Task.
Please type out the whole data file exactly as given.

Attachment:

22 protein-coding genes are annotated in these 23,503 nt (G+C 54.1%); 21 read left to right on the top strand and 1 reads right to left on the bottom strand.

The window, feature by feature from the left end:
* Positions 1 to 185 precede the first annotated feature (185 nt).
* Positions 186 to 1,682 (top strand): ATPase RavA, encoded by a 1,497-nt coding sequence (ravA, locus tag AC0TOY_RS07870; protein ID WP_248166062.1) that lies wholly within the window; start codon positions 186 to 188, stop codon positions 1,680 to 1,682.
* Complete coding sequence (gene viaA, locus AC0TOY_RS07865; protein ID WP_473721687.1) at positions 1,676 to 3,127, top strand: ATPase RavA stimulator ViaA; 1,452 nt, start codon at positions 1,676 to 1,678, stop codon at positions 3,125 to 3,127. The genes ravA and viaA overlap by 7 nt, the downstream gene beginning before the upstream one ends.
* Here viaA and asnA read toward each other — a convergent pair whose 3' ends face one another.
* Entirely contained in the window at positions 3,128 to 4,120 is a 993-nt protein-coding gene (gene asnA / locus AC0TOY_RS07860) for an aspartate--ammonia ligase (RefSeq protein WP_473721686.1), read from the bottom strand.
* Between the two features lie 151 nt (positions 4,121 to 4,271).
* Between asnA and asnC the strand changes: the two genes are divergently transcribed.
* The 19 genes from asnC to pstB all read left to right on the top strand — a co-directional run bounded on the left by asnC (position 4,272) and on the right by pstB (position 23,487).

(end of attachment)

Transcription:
22 protein-coding genes are annotated in these 23,503 nt (G+C 54.1%); 21 read left to right on the top strand and 1 reads right to left on the bottom strand.

The window, feature by feature from the left end:
* Positions 1 to 185 precede the first annotated feature (185 nt).
* Positions 186 to 1,682 (top strand): ATPase RavA, encoded by a 1,497-nt coding sequence (ravA, locus tag AC0TOY_RS07870; protein ID WP_248166062.1) that lies wholly within the window; start codon positions 186 to 188, stop codon positions 1,680 to 1,682.
* Complete coding sequence (gene viaA, locus AC0TOY_RS07865; protein ID WP_473721687.1) at positions 1,676 to 3,127, top strand: ATPase RavA stimulator ViaA; 1,452 nt, start codon at positions 1,676 to 1,678, stop codon at positions 3,125 to 3,127. The genes ravA and viaA overlap by 7 nt, the downstream gene beginning before the upstream one ends.
* Here viaA and asnA read toward each other — a convergent pair whose 3' ends face one another.
* Entirely contained in the window at positions 3,128 to 4,120 is a 993-nt protein-coding gene (gene asnA / locus AC0TOY_RS07860) for an aspartate--ammonia ligase (RefSeq protein WP_473721686.1), read from the bottom strand.
* Between the two features lie 151 nt (positions 4,121 to 4,271).
* Between asnA and asnC the strand changes: the two genes are divergently transcribed.
* The 19 genes from asnC to pstB all read left to right on the top strand — a co-directional run bounded on the left by asnC (position 4,272) and on the right by pstB (position 23,487).